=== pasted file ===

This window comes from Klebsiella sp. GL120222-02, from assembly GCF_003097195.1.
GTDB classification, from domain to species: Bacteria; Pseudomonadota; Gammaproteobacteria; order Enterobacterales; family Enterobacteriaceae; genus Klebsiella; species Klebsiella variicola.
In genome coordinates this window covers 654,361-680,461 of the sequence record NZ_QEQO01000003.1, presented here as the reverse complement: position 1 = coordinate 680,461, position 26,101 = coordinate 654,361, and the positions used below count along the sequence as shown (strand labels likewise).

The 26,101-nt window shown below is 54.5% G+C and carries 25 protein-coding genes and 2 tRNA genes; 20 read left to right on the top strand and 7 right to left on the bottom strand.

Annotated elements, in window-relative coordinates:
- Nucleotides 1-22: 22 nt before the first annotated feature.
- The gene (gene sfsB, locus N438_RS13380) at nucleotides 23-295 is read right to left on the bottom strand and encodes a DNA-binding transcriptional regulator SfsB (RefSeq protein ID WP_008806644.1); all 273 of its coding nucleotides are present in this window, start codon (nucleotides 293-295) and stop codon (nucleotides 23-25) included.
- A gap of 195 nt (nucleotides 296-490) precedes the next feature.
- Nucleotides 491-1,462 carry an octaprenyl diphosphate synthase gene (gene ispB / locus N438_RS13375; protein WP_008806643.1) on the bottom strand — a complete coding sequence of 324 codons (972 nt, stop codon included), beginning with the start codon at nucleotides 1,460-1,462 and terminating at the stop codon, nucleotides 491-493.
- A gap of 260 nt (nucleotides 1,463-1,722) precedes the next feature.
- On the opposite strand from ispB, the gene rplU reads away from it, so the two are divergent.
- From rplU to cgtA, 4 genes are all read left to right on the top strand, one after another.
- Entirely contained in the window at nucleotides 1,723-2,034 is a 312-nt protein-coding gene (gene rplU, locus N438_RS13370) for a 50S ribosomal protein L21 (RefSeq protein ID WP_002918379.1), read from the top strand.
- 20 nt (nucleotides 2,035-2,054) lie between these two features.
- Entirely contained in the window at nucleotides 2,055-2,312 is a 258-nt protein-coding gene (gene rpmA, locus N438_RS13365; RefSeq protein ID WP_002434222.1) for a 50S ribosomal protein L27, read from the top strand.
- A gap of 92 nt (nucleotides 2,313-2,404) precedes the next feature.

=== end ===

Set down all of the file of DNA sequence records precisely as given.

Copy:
This window comes from Klebsiella sp. GL120222-02, from assembly GCF_003097195.1.
GTDB classification, from domain to species: Bacteria; Pseudomonadota; Gammaproteobacteria; order Enterobacterales; family Enterobacteriaceae; genus Klebsiella; species Klebsiella variicola.
In genome coordinates this window covers 654,361-680,461 of the sequence record NZ_QEQO01000003.1, presented here as the reverse complement: position 1 = coordinate 680,461, position 26,101 = coordinate 654,361, and the positions used below count along the sequence as shown (strand labels likewise).

The 26,101-nt window shown below is 54.5% G+C and carries 25 protein-coding genes and 2 tRNA genes; 20 read left to right on the top strand and 7 right to left on the bottom strand.

Annotated elements, in window-relative coordinates:
- Nucleotides 1-22: 22 nt before the first annotated feature.
- The gene (gene sfsB, locus N438_RS13380) at nucleotides 23-295 is read right to left on the bottom strand and encodes a DNA-binding transcriptional regulator SfsB (RefSeq protein ID WP_008806644.1); all 273 of its coding nucleotides are present in this window, start codon (nucleotides 293-295) and stop codon (nucleotides 23-25) included.
- A gap of 195 nt (nucleotides 296-490) precedes the next feature.
- Nucleotides 491-1,462 carry an octaprenyl diphosphate synthase gene (gene ispB / locus N438_RS13375; protein WP_008806643.1) on the bottom strand — a complete coding sequence of 324 codons (972 nt, stop codon included), beginning with the start codon at nucleotides 1,460-1,462 and terminating at the stop codon, nucleotides 491-493.
- A gap of 260 nt (nucleotides 1,463-1,722) precedes the next feature.
- On the opposite strand from ispB, the gene rplU reads away from it, so the two are divergent.
- From rplU to cgtA, 4 genes are all read left to right on the top strand, one after another.
- Entirely contained in the window at nucleotides 1,723-2,034 is a 312-nt protein-coding gene (gene rplU, locus N438_RS13370) for a 50S ribosomal protein L21 (RefSeq protein ID WP_002918379.1), read from the top strand.
- 20 nt (nucleotides 2,035-2,054) lie between these two features.
- Entirely contained in the window at nucleotides 2,055-2,312 is a 258-nt protein-coding gene (gene rpmA, locus N438_RS13365; RefSeq protein ID WP_002434222.1) for a 50S ribosomal protein L27, read from the top strand.
- A gap of 92 nt (nucleotides 2,313-2,404) precedes the next feature.